Rice growers' heavy investments in irrigation have resulted in lower crop insurance program participation levels, U.S. Department of Agriculture Risk Management Agency (RMA) Administrator William J. Murphy told the House Agriculture Subcommittee on General Farm Commodities and Risk Management.
Murphy was the only Obama administration witness to testify during the hearing. Other witnesses represented crop insurance companies and agents. Murphy testified that RMA's newly renegotiated agreement with crop insurance companies "will have no adverse impact on farmers' premium costs."
Subcommittee Chairman Leonard Boswell, D-Iowa, called the hearing to review the state of the crop insurance industry. Boswell said farmers need a good crop insurance agent, market access and a good banker to succeed in agriculture today.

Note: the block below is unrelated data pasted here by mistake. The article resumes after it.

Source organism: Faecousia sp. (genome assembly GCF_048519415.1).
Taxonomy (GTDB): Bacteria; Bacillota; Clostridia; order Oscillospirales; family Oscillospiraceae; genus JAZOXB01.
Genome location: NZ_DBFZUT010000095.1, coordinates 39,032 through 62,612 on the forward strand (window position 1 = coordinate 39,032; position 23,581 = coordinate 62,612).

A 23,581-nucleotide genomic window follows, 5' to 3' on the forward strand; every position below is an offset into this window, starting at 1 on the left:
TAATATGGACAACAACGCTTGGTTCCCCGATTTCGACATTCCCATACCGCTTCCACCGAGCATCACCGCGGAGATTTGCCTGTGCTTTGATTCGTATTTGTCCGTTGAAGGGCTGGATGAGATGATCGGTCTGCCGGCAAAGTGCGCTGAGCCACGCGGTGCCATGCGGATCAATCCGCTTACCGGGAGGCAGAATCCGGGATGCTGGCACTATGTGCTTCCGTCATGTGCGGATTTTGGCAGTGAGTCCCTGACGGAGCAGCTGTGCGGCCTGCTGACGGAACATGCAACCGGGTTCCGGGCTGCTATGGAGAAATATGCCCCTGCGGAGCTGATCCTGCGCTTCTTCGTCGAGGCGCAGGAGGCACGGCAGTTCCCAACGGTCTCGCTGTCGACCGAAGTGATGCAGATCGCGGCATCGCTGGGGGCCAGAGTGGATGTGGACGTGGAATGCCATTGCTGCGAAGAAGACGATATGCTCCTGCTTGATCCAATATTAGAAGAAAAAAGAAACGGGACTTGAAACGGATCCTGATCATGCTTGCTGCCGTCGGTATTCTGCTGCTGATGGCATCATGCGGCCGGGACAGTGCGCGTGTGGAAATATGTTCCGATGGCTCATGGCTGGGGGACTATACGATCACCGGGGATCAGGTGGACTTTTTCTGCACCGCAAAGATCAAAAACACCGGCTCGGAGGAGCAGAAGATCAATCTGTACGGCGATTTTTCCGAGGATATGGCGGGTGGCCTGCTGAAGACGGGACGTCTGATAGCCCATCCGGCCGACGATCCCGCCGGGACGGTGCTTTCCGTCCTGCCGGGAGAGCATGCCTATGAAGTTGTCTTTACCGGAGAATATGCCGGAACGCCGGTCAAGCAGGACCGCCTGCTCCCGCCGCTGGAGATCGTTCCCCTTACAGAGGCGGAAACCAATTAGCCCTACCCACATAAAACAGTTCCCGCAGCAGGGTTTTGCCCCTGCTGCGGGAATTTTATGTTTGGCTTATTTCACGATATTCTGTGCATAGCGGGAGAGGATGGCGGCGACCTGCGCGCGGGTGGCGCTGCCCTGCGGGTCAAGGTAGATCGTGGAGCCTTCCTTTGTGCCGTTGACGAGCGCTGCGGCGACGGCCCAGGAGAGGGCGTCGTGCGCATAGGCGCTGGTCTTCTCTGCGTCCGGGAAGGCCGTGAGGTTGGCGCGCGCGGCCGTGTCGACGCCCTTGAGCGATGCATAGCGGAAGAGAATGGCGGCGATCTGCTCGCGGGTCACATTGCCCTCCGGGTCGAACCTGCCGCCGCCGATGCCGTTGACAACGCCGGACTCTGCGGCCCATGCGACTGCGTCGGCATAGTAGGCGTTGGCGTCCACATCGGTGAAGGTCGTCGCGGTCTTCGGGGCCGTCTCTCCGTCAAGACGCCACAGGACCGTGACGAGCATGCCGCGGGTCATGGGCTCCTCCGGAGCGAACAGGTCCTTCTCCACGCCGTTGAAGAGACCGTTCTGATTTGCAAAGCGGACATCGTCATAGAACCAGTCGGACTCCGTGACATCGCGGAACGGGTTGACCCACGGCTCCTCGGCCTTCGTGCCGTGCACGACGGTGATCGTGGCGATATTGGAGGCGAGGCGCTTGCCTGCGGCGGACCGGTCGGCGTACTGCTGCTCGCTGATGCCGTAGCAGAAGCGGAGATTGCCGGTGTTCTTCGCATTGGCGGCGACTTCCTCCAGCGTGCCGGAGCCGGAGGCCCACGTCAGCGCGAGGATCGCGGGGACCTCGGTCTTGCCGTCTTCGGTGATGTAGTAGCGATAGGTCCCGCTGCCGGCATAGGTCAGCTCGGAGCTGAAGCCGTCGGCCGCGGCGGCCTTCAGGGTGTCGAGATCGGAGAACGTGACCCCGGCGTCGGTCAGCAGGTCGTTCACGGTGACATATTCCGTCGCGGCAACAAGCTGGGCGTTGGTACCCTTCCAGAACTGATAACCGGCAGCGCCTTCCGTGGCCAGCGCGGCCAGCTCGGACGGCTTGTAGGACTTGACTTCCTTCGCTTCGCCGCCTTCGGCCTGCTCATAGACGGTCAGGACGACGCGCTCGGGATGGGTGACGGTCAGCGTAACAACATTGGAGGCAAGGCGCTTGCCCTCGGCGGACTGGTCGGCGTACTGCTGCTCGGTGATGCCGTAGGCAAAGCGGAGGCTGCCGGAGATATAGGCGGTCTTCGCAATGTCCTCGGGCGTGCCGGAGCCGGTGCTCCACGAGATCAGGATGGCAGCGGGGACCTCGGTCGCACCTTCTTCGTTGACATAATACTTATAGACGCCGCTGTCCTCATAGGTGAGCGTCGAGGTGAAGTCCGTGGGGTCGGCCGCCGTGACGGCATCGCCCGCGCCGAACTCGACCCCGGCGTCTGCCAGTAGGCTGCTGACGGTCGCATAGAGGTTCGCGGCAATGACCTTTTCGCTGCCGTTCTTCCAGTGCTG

House Agriculture Committee Chairman Collin Peterson, D-Minn., questioned Murphy about the administration's decision to use $2 billion of crop insurance funds for the Conservation Reserve Program, money which Peterson said had been included in the 2008 farm bill. Murphy said that he was unfamiliar with the decision. Peterson said he was waiting for an answer from the Office of Management and Budget about the issue.
USA Rice Federation has formed a Crop Insurance Task Force to develop new crop insurance products to assist producers with their risk management decisions.